5% Euros 29.5% US Dollar 22.1% Other 8.9% < £1m 3.1% Fixed rate 41.
4% £1m – £10m 13.6% Floating rate 33.1% £10m – £100m 30.5% Index linked 12.7% £100m – £1bn 44.9% Zero coupon 11.
1% > 1bn 7.9% Convertible 1.7% Financial 79% UK 63.2% Corporate non-financial 8.3% USA 9.3 % Sovereign 6.4% Netherlands 3.4 % Supranational 2.
5% Australia 2.6 % Sub-sovereign 1.9% Sweden 2.5 % Agency 1.
8% Other 19 % Table 1: Number of UK-listed bonds byissuer type, residence of the issuer, issue size bond type and currency By number ofbonds, the majority of the UK-listed bonds are issued by financial institutions.Sovereign bonds and corporate non-financial bonds comprise less than 20% of allbonds in the dataset. More than half of the bonds have an issue size of £100million or above.
Also, most bonds have fixed rates (41%), followed by asignificant proportion with floating rates (33%). The UK bond markets are veryinternational with around 37% of all bonds being issued by firms that areresident outside the UK and more than 60% of UK bonds being issued in foreigncurrency.Thisanalysis is based on a subset of a unique dataset, ‘Sabre II’, held at the FCA.Our subset consists of the UK-listed bond transaction reports. Firms arerequired by regulation (MiFID and the FCA Handbook) to report certain detailsof their executed transactions involving ‘any financial instrument admitted totrading on a regulated market or prescribed market (whether or not thetransaction was carried out on such market) or OTC derivatives the value ofwhich is derived from or is otherwise dependent on an equity or debt relatedfinancial instrument. There are around 140 thousand different bonds in SabreII. These include all UK bonds admitted to trading in any EEA regulated orprescribed market that were traded during the period.
It also includes EEAnon-UK bonds and some non-EEA listed bonds traded by UK regulated firms.The Bank forInternational Settlement statistics show that the amounts outstanding on theglobal bond market increased from US$60 trillion in 2005 to US$100 trillion in2012-13, an increase of above 65%. The UK is one of the largest centers forissuance and trading of international bonds. The City UK (2012) estimated thatin 2012 London accounted for 3% of the issuance, 13% of the amount outstandingand 70% of the secondary market turnover in international bonds.On average,the bonds that make up our national debt need to be repaid within 15 years.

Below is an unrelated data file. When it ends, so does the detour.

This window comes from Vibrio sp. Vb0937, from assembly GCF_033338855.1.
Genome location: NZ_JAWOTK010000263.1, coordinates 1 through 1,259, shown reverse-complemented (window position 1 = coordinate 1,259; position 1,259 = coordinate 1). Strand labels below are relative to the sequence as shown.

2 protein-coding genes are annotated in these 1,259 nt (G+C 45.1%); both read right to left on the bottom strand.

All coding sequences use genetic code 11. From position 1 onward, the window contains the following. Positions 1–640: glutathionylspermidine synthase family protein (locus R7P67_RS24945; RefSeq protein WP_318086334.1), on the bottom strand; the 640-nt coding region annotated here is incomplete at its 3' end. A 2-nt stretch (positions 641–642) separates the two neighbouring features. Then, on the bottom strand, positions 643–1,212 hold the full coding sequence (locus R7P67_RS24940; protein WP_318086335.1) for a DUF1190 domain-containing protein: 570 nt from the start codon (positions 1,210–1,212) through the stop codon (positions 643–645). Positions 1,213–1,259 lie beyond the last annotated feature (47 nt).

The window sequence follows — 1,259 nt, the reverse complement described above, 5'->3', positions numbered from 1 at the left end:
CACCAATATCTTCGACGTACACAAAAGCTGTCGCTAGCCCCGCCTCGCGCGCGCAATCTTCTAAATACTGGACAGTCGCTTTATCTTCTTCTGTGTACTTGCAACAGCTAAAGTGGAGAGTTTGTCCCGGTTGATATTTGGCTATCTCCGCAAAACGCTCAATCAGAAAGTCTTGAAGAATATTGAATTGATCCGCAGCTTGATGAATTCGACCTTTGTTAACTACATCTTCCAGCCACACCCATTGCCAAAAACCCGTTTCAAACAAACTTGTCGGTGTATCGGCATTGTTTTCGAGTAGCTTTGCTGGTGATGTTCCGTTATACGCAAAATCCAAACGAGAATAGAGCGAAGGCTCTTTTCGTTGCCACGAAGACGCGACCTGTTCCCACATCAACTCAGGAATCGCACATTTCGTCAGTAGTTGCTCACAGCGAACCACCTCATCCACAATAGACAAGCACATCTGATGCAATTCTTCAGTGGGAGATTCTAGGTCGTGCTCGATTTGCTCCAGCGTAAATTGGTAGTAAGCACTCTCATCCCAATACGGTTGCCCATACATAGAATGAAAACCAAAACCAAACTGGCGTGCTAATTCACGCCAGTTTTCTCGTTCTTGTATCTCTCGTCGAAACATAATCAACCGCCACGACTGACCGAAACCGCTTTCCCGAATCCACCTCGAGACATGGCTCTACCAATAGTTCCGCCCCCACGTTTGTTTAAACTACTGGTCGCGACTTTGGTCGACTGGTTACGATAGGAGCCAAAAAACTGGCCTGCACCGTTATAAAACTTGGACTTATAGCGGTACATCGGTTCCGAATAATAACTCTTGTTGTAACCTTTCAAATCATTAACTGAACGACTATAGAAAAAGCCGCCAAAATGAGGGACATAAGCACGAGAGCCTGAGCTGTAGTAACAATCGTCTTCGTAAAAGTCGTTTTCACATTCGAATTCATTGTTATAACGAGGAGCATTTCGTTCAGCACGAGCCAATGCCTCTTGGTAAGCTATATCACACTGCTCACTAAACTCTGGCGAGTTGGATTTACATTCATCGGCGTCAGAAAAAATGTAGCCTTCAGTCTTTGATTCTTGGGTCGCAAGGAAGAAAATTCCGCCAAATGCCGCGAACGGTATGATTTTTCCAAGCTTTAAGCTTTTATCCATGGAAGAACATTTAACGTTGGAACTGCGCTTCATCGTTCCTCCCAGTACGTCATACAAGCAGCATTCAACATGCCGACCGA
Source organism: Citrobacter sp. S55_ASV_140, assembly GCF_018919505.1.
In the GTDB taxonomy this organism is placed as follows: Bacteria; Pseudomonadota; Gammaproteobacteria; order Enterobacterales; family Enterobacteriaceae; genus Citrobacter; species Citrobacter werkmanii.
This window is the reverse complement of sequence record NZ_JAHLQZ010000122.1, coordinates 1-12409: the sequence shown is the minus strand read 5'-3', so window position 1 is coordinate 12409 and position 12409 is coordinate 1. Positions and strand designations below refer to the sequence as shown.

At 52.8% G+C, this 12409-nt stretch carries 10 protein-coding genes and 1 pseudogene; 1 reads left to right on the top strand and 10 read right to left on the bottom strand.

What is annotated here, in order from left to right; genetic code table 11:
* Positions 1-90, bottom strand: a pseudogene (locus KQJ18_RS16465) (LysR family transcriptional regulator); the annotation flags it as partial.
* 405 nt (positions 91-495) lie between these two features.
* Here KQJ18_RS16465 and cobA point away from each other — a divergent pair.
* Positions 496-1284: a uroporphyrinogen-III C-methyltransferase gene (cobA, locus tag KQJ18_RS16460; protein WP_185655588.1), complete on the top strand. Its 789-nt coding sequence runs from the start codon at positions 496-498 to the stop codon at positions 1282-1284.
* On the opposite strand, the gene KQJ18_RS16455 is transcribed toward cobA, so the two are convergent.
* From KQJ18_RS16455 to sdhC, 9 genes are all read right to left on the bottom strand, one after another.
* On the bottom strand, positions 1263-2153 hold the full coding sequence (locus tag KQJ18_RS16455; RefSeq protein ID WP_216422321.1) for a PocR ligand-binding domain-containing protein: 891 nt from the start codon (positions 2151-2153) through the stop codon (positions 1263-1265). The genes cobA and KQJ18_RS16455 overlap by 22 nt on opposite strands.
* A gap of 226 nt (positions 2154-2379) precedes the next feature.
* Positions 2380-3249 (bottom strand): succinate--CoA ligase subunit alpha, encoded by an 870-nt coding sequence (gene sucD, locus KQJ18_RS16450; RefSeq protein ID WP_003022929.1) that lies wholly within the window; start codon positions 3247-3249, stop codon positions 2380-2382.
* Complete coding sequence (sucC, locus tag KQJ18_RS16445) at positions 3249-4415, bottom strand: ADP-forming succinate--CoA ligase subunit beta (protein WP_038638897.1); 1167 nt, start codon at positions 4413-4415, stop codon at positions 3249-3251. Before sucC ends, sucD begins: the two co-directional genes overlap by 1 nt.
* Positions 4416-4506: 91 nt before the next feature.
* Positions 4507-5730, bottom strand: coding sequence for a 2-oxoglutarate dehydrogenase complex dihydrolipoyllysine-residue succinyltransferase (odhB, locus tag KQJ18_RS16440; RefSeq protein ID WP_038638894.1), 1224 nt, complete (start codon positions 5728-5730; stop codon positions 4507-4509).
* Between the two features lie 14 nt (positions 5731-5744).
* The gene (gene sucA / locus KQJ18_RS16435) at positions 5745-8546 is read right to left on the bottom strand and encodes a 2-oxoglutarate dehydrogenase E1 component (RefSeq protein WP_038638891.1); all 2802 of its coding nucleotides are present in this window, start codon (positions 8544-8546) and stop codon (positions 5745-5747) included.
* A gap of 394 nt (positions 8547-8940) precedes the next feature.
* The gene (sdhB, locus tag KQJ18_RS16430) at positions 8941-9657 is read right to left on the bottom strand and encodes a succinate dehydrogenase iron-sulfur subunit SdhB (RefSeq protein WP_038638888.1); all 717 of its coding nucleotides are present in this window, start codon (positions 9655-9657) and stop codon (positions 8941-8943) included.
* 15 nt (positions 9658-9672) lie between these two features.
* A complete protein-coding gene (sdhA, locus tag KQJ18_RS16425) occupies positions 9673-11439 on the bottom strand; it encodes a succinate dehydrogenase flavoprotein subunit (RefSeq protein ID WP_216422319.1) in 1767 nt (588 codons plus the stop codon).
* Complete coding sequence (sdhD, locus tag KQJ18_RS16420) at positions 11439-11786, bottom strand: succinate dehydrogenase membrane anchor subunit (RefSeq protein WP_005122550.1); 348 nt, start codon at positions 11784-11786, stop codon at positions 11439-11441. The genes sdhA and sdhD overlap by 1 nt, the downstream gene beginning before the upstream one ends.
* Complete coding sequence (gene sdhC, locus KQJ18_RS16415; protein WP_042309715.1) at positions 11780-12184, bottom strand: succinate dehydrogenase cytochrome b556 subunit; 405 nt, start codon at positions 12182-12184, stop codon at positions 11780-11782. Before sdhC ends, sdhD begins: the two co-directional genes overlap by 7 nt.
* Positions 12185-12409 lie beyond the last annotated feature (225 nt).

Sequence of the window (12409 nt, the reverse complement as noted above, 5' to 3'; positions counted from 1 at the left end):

With government spending so far out of control, interest on the national debtwill cost over £42 billion this year. There are no UK regulatory requirementson transparency for over-the-counter trading in bonds today, MiFID II willinclude a pre- and post-trade transparency regime for nonequity instrumentsadmitted for trading on European Economic Area (EEA) trading venues.The BritishGovernment borrows money by selling bonds, known as ‘gilts’.
These bonds aresold at regular auctions held by the UK Debt Management Office (DMO), on behalfof Her Majesty’s Treasury. The term gilt is short for ‘gilt-edged security’ andis a reference to their perceived safety as an investment. The Government hasnever failed to make a repayment on a gilt. When a gilt is sold, the Governmentguarantees to pay the holder a fixed interest payment every six month until thematurity date, at which point the full value of the bond is repaid. Theproceeds from a gilt sale are then spent by the Government and the value of thegilt is added to our national debt.
The bondmarkets allocate financial resources to firms and governments. There isdiversity in the UK bond markets, with big differences between marketparticipants, the way they trade and the risks of trading differentinstruments. While most bonds are only traded sporadically, some bonds areliquid and trade frequently at different venues. However, their liquidityprofile varies widely during their lifetime.
Most transactions in the UK-listedbonds are carried out off-exchange. Trading costs depend on transaction size,credit risk profile and maturity.